Fred Wilson: training our gaze on the unseen

Visual artist presented with Creative Arts Award

Photo/Heratch Ekmekjian

School of Arts and Sciences dean Dorothy Hodgson presents Fred Wilson with the Creative Arts Award Medal

Fred Wilson has spent a lifetime in art surfacing the previously buried, hidden or ignored.

He discussed his artistic path in a lecture, followed by questions from the audience on Tuesday March 3, as he accepted Brandeis’ biennial Creative Arts Award at the Wasserman Cinematheque.

Dean of Arts and Sciences Dorothy Hodgson introduced Wilson as “a stellar artist whose pathbreaking work combines everything Brandeis aspires to be and become,” before giving him the award.
Wilson’s keen eye for what museums and their patrons see and how they see it – particularly related to the absence of people of color and their perspectives – began to be honed during college at SUNY Purchase, when Wilson spent hundreds of hours inside museums working as a guard. “It was quite fascinating to me…when you’re a guard you’re basically on display like every other object, but you’re also invisible. And this kind of strange dichotomy always stayed with me.”

Photo/Heratch Ekmekjian

Wilson gave a talk following the award presentation.

He recalled being invited to speak to docents and other staff at New York’s Whitney Museum of American Art. After a lunch, he asked the museum staff members to meet him in front of an exhibit he had been asked to interpret, telling them he would be in costume. He changed into a museum guard uniform and stood next to a sign reading “Fred Wilson Speaks” at the exhibit he was scheduled to discuss. The staff gathered and never recognized that he was there until he spoke up.

“You put on the uniform and you disappear,” he said.

After college he worked in the education departments of several museums, including the Metropolitan Museum of Art and the American Museum of Natural History. Sometimes he worked at both museums in the same day, crossing Central Park to get from one job to the other.

“I’ve come to know museums pretty well, and knowing them is to love them, but also it made me want to critique them” he said, “There were many questions I had about how they interpreted things.”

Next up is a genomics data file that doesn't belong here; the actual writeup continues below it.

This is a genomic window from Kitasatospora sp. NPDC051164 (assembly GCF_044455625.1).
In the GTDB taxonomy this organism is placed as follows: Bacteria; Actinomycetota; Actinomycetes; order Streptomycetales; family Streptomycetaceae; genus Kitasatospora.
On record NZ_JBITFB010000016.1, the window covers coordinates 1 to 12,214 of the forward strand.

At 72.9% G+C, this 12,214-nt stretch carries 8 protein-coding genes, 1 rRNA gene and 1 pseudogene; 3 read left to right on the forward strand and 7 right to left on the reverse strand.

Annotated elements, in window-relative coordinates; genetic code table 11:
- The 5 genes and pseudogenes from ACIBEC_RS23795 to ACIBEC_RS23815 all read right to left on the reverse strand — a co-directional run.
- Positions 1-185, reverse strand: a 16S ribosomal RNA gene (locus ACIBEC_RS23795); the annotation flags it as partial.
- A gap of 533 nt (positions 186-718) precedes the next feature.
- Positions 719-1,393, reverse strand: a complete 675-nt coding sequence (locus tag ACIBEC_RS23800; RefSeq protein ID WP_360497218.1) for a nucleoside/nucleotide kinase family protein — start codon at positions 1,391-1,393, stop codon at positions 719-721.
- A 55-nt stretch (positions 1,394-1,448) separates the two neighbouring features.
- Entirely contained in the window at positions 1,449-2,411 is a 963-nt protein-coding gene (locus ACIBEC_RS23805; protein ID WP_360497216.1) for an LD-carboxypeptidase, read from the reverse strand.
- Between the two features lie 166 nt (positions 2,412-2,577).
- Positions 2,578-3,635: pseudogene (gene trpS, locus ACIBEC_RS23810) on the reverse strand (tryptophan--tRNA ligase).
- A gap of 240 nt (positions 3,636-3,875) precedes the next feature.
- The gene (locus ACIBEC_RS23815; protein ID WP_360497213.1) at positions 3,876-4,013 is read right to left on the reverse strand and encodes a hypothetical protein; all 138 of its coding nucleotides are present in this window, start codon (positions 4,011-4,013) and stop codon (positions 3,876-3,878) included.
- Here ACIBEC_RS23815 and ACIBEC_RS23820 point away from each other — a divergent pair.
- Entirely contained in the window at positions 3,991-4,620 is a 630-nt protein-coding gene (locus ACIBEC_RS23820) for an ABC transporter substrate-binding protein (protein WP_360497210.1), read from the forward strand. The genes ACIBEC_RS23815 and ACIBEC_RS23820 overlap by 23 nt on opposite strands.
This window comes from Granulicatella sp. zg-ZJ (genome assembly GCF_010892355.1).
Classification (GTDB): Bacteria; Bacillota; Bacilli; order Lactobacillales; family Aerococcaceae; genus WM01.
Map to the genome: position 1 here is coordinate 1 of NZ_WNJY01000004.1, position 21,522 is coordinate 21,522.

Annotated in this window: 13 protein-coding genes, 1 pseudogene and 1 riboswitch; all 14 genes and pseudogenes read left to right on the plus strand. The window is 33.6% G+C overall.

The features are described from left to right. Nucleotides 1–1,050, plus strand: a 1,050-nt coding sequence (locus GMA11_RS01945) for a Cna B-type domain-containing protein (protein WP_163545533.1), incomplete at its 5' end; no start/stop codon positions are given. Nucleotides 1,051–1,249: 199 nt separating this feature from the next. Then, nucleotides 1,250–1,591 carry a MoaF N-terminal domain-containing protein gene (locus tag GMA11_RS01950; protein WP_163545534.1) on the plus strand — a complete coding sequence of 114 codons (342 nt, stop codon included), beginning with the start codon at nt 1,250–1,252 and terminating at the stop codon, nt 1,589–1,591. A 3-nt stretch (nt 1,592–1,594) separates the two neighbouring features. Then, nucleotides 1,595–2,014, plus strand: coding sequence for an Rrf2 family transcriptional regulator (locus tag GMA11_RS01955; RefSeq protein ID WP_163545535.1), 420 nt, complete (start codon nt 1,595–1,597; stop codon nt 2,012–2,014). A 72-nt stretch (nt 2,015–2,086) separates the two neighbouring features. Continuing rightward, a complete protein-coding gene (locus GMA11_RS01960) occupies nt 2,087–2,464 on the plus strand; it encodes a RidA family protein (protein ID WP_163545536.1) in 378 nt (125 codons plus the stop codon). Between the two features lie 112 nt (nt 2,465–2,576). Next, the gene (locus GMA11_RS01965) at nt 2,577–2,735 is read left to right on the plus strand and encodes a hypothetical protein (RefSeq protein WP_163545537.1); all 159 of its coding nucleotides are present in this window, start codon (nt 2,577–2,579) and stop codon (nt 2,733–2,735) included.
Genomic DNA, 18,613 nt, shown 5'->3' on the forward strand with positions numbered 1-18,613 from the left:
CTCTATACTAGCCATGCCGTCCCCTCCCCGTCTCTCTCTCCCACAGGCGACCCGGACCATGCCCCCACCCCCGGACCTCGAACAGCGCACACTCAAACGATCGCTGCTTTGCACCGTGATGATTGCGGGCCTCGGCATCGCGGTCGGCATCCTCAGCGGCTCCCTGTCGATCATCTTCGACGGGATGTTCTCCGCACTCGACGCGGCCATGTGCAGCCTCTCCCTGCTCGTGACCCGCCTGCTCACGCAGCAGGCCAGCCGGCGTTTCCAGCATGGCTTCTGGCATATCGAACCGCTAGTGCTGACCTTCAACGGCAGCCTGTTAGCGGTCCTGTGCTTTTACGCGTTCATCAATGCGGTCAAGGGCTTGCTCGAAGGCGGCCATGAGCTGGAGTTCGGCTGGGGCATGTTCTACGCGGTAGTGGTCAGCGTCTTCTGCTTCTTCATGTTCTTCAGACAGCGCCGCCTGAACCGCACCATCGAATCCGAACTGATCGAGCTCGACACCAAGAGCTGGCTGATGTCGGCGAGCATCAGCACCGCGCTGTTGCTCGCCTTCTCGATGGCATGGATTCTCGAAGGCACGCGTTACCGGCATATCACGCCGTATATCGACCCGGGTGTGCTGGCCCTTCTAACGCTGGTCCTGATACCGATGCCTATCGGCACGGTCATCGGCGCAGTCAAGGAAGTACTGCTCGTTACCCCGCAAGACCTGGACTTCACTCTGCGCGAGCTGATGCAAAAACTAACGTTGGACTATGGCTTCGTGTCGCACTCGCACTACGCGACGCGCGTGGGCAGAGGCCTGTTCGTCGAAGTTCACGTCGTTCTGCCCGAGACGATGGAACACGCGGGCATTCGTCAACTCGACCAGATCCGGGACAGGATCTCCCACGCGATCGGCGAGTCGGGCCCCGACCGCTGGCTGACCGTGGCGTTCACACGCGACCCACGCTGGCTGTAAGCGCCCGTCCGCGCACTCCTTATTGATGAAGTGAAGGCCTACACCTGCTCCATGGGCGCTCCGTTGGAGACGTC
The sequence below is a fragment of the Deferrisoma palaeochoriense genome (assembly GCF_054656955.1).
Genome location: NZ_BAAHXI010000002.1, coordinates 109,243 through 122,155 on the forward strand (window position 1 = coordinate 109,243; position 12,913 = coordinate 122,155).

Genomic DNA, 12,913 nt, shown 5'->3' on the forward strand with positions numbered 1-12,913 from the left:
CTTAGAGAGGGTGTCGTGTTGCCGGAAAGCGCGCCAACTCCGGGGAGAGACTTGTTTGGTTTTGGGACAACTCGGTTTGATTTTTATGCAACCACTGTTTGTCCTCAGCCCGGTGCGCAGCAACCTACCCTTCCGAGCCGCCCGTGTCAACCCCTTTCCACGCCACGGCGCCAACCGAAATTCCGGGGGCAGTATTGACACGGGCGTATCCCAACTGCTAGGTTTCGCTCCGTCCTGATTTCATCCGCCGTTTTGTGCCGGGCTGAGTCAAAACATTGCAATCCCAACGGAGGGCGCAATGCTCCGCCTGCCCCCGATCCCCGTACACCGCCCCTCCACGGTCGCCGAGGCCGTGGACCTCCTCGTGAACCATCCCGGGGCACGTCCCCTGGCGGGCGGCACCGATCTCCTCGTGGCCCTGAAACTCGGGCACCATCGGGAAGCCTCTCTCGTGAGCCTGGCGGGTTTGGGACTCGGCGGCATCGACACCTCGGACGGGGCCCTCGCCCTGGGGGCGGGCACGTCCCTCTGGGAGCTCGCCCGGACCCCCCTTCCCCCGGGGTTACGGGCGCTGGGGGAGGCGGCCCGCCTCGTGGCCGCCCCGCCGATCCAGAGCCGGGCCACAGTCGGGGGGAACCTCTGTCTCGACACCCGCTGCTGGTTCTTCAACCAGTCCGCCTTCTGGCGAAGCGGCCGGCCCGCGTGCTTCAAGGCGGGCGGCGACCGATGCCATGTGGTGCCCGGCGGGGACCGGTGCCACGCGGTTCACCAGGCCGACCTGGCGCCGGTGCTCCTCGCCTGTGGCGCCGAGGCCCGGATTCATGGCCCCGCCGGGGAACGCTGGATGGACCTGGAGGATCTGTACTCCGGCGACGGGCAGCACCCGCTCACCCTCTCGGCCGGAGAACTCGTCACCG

Photo/Heratch Ekmekjian

Wilson on a tour of the Rose Art Museum with museum staff

Wilson’s watershed exhibition came in 1992. In “Mining the Museum” at Baltimore’s Maryland Historical Society, Wilson famously juxtaposed historic objects associated with the white middle- and upper-class with contemporary pieces related to slavery and white supremacy.

One exhibit titled “Metalwork 1793-1880” displayed slave shackles surrounded by elaborate repoussé silver dining pieces, linking the material possessions of wealthy Marylanders directly with the agony endured by enslaved people. Another arranged antique chairs ranging from the highly decorative to the simply functional facing a wooden whipping post.

He placed the museum’s busts of Henry Clay, Andrew Jackson and Napoleon on pedestals opposite three empty pedestals labeled Harriet Tubman, Benjamin Banneker, and Frederick Douglas, “all three African Americans very important to the nation, all from Baltimore Maryland, and nothing about them in the Maryland Historical Society.”

Wilson continued to examine other U.S. museums and the items they didn’t display. He also mounted major international exhibitions, including representing the United States with a solo exhibition at the 50th Venice Biennale in 2003, and participating in the Istanbul Biennial in 2017. He spoke about both in his talk, and about the emphasis he put on highlighting hidden figures of Africans and African descendants in both shows.

Wilson spent several intensive days at Brandeis, visiting art history and studio art classes and engaging with students informally, during meals and individual studio visits. He also visited the Rose Art Museum exhibitions and storage spaces, the Library Archives and Special Collections, and closely interacted with faculty and students from the Division of Creative Arts, and African and African American studies. Wilson will return later in March to continue the residency that is part of the Creative Arts Award.

“Fred’s brilliant art, generosity and inspiring spirit made the first part of his residency on campus a resounding success, said Gannit Ankori, Professor of Fine Arts and Women, Gender and Sexuality Studies, who took the lead in organizing Fred Wilson’s Creative Arts Award residency. “We feel extremely privileged to have had the opportunity to learn about his artistic oeuvre and to glean insights about the work from the artist himself. Next time Fred comes to campus, he plans to share his upcoming projects with our community, perhaps even to conduct research on works-in-progress with our students and our library taking part in this creative process.”

Launched in 1956, the Brandeis Creative Arts Award has been presented to scores of the most distinguished artists, art scholars, dancers, filmmakers, theater performers and writers of the 20th century. Visual artists include Stuart Davis, Alexander Calder, Ellsworth Kelly, Georgia O'Keeffe, David Smith, Mark Rothko, Isamu Noguchi, Frank Stella, Joseph Cornell, Jasper Johns, Claes Oldenberg, Joan Mitchell, Robert Morris, Tony Smith, Robert Rauschenberg, Jackie Winsor, Philip Guston, Mary Miss, and Jennifer Bartlett.

After a long hiatus, the award was reconfigured as a biennial prize in 2015, with Fred Wilson the first visual artist to receive the renewed award.

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